willbulow's picture

"That a man shall not take ensample at the bodily ascension of Christ, for to strain his imagination upwards bodily in the time of prayer: and that time, place, and body, these three should be forgotten in all ghostly working."

This is the third chapter whose "title" warns us not to think in terms of physical direction in the performance of this work. As in the previous chapters, so here, we can find other things that could as well be taken as the topic. One I find in this case is, he mentions that there is more like a change than a local movement in this work. There seems to be a certain change of consciousness that's almost automatic, almost by definition the result of forgetting time, place, and body. Maybe here again, though, we should guard against thinking that this is the purpose. There should be no other purpose than drawing closer to God as we work in this exercise.

dohpeterchina's picture

Chapter 59 Comments

Hello Everyone,

This chapter opens with a discussion of the Ascension of Jesus. Our author says that some people may assume the Ascension was bodily which includes spirit, He ascended very God and very man. Our author points out that this is wrong and that Jesus was dead, and clad with undeadliness, in other words clothed with immortality, and so shall we be at the Day of Doom or judgement day. On the Day of Doom we shall get our get our heavenly body. But for now we cannot get the heavenly body, and can only get the spiritual body which we should make to be so ghostly, that it shall not be on bodily manner; neither upwards nor downwards, nor on one side nor on other, behind nor before.

The second paragraph describes how this work acts upon our ghostly bodies. Our author describes our work as a stirring and this stirring stretch neither up bodily, nor in bodily, nor yet that it be any such stirring as is from one place to another. This work is sometimes called rest, but this rest is not true rest, it is abiding in a place without removing therefrom. Then our author gives a beautiful description of the experience of abiding in spirit. For the perfection of this work is so pure and so ghostly in itself, that an it be well and truly conceived, it shall be seen far removed from any stirring and from any place.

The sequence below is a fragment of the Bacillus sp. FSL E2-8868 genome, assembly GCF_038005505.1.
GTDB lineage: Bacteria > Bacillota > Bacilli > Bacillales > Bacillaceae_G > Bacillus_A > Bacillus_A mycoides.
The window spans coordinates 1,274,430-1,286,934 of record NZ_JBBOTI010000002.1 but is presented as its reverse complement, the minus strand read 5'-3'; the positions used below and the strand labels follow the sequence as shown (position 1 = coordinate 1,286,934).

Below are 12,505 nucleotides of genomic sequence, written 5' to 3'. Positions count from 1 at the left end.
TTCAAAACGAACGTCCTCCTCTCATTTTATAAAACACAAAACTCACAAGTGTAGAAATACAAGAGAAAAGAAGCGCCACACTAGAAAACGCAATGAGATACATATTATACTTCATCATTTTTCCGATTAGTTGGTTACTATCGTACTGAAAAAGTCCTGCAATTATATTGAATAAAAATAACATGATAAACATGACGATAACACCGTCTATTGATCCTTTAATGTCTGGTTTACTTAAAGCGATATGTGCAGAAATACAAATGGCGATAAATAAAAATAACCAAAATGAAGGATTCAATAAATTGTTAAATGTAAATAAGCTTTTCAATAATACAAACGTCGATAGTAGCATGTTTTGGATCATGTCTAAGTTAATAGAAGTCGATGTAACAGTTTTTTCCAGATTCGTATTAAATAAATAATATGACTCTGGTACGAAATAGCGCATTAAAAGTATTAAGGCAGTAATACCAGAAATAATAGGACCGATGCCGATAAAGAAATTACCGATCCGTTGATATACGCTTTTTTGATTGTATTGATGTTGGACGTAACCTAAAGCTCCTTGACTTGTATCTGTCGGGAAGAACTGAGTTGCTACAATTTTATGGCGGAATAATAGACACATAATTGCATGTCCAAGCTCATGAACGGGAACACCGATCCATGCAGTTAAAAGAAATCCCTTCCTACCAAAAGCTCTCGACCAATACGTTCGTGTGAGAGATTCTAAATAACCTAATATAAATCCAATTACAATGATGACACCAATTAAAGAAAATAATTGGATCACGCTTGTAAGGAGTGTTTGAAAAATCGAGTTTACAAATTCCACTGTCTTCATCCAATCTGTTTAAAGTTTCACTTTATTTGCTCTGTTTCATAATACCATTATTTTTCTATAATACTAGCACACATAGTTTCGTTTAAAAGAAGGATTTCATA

The third paragraph describes how the how this experience may come about. It can be called a sudden changing, than any real stirring. However words are inadequate to describe the experience because time, place, and body: these three should be forgotten in all ghostly working. Do not confuse this experience with Ascension, do not strain your imagination. If you feel yourself to be taken up to heaven bodily remember the words of John 3:13 (NIV) No one has ever gone into heaven except the one who came from heaven—the Son of Man. Such experiences come from an abundance of ghostly working only by the might of the spirit. And that is far from any bodily stressing or straining of our imagination bodily, either up, or in, on one side, or on other.

In this chapter it becomes clear why our author has spent so much time refuting the ideas that contemplative experience is in any way bodily, emotional, mental or imaginative. The experience lies outside of creation. This is why our author’s best explanation is to say what the stirring is not. In effect our author has been talking about this stirring for the last 9 or more chapters, and providing very clear guidelines as to what it is not. These chapters provide the closest description that can be given in creation of this stirring. The only thing our author can say about the stirring is that it should by some reason rather be called a sudden changing, than any stirring of place.


Peter Smith
Co-Group Leader